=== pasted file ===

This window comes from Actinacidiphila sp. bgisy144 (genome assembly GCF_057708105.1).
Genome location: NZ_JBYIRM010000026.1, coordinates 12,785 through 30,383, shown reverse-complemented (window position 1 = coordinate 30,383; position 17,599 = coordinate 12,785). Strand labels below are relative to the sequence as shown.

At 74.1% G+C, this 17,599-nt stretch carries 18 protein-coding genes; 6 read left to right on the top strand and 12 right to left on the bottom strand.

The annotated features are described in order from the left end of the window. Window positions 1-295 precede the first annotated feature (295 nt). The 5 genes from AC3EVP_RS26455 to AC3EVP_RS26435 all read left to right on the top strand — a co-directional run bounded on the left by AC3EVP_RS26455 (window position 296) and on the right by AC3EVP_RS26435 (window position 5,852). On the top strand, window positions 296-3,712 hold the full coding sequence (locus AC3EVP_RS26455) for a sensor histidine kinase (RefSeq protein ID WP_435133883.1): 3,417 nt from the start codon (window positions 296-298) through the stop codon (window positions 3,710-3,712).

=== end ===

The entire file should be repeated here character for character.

This window comes from Actinacidiphila sp. bgisy144 (genome assembly GCF_057708105.1).
Genome location: NZ_JBYIRM010000026.1, coordinates 12,785 through 30,383, shown reverse-complemented (window position 1 = coordinate 30,383; position 17,599 = coordinate 12,785). Strand labels below are relative to the sequence as shown.

At 74.1% G+C, this 17,599-nt stretch carries 18 protein-coding genes; 6 read left to right on the top strand and 12 right to left on the bottom strand.

The annotated features are described in order from the left end of the window. Window positions 1-295 precede the first annotated feature (295 nt). The 5 genes from AC3EVP_RS26455 to AC3EVP_RS26435 all read left to right on the top strand — a co-directional run bounded on the left by AC3EVP_RS26455 (window position 296) and on the right by AC3EVP_RS26435 (window position 5,852). On the top strand, window positions 296-3,712 hold the full coding sequence (locus AC3EVP_RS26455) for a sensor histidine kinase (RefSeq protein ID WP_435133883.1): 3,417 nt from the start codon (window positions 296-298) through the stop codon (window positions 3,710-3,712).